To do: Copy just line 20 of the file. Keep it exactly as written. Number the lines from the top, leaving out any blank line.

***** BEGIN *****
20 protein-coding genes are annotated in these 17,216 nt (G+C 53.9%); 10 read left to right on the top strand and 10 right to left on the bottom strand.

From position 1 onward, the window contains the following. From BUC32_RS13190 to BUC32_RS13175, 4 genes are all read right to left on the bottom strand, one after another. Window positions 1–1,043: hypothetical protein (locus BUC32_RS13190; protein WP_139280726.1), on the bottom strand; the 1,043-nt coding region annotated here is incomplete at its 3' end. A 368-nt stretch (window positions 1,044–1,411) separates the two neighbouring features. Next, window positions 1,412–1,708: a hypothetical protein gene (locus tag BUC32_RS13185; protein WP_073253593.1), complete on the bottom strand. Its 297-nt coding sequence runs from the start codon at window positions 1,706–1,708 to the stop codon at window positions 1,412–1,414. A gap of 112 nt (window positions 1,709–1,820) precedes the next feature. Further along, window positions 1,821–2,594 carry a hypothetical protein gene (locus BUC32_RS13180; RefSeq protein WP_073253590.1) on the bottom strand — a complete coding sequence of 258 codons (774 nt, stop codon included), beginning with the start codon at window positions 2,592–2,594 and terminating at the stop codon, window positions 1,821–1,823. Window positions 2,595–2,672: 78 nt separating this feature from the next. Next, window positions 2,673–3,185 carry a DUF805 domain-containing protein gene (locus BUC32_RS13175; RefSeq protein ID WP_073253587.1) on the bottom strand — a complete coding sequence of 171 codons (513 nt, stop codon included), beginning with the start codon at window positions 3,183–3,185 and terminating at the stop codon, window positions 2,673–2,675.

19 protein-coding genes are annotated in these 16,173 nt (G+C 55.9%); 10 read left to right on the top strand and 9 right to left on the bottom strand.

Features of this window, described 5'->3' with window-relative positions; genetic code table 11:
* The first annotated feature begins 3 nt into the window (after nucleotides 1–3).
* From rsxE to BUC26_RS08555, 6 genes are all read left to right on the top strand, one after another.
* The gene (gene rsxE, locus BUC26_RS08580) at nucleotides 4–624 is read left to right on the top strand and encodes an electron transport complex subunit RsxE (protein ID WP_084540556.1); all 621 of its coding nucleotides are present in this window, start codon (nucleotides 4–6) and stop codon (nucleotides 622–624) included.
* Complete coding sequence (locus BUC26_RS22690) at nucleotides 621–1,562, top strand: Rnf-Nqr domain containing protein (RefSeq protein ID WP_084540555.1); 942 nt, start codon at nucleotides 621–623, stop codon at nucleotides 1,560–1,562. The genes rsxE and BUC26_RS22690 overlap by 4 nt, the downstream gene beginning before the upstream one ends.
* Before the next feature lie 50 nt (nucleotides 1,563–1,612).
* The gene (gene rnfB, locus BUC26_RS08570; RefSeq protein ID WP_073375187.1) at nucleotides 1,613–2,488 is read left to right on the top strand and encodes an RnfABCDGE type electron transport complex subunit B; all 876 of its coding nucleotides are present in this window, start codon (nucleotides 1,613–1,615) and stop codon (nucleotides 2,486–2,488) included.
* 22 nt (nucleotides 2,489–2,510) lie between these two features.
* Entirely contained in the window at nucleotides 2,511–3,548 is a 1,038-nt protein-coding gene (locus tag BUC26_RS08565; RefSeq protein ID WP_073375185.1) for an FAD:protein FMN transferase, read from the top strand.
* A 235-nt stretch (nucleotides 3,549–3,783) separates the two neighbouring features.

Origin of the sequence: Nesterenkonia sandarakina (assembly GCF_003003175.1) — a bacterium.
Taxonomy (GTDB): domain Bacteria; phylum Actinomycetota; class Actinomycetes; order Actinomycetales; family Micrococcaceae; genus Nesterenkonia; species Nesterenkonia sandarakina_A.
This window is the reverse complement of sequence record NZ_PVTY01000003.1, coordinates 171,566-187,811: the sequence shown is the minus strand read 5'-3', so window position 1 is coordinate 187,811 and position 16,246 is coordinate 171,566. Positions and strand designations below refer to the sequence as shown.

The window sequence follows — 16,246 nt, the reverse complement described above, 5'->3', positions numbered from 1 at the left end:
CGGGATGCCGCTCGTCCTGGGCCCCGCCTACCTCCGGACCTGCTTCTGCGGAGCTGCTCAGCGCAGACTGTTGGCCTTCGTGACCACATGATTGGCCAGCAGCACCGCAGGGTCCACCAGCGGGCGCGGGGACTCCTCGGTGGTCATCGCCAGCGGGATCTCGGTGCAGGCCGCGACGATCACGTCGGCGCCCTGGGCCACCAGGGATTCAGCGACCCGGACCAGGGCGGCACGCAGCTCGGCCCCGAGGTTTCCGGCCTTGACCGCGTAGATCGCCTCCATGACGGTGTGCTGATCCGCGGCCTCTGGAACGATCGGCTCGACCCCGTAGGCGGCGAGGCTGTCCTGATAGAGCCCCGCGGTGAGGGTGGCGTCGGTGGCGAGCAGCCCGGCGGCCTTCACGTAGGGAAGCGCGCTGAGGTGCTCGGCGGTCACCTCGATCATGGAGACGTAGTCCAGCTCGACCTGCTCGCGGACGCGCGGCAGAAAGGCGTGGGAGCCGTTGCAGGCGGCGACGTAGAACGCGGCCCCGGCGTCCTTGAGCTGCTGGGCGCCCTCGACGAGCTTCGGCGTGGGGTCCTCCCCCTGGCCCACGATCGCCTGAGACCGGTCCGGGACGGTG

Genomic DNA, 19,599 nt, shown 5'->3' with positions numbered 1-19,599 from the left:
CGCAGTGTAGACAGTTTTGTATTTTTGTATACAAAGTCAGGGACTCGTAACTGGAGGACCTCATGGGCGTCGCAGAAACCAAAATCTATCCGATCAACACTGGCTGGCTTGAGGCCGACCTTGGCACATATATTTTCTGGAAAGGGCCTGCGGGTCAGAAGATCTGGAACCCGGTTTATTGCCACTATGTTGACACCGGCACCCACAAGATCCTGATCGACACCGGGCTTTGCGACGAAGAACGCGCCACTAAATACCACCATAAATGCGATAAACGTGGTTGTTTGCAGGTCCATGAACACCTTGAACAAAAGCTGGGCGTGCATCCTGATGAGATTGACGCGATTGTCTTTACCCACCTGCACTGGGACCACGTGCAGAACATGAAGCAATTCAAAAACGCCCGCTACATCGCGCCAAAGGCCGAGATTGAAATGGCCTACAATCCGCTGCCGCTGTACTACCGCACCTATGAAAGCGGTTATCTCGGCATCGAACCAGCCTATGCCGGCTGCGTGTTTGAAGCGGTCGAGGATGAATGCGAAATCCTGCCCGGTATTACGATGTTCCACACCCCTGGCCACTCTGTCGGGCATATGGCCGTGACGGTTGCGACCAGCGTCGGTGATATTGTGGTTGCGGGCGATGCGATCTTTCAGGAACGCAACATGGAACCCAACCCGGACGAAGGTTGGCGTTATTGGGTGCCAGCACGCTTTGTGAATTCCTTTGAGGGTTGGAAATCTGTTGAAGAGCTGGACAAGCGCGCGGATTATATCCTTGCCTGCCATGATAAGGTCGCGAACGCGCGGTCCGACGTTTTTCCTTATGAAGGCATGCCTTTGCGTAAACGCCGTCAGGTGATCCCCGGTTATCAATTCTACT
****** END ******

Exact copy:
CGCAGTGTAGACAGTTTTGTATTTTTGTATACAAAGTCAGGGACTCGTAACTGGAGGACCTCATGGGCGTCGCAGAAACCAAAATCTATCCGATCAACACTGGCTGGCTTGAGGCCGACCTTGGCACATATATTTTCTGGAAAGGGCCTGCGGGTCAGAAGATCTGGAACCCGGTTTATTGCCACTATGTTGACACCGGCACCCACAAGATCCTGATCGACACCGGGCTTTGCGACGAAGAACGCGCCACTAAATACCACCATAAATGCGATAAACGTGGTTGTTTGCAGGTCCATGAACACCTTGAACAAAAGCTGGGCGTGCATCCTGATGAGATTGACGCGATTGTCTTTACCCACCTGCACTGGGACCACGTGCAGAACATGAAGCAATTCAAAAACGCCCGCTACATCGCGCCAAAGGCCGAGATTGAAATGGCCTACAATCCGCTGCCGCTGTACTACCGCACCTATGAAAGCGGTTATCTCGGCATCGAACCAGCCTATGCCGGCTGCGTGTTTGAAGCGGTCGAGGATGAATGCGAAATCCTGCCCGGTATTACGATGTTCCACACCCCTGGCCACTCTGTCGGGCATATGGCCGTGACGGTTGCGACCAGCGTCGGTGATATTGTGGTTGCGGGCGATGCGATCTTTCAGGAACGCAACATGGAACCCAACCCGGACGAAGGTTGGCGTTATTGGGTGCCAGCACGCTTTGTGAATTCCTTTGAGGGTTGGAAATCTGTTGAAGAGCTGGACAAGCGCGCGGATTATATCCTTGCCTGCCATGATAAGGTCGCGAACGCGCGGTCCGACGTTTTTCCTTATGAAGGCATGCCTTTGCGTAAACGCCGTCAGGTGATCCCCGGTTATCAATTCTACT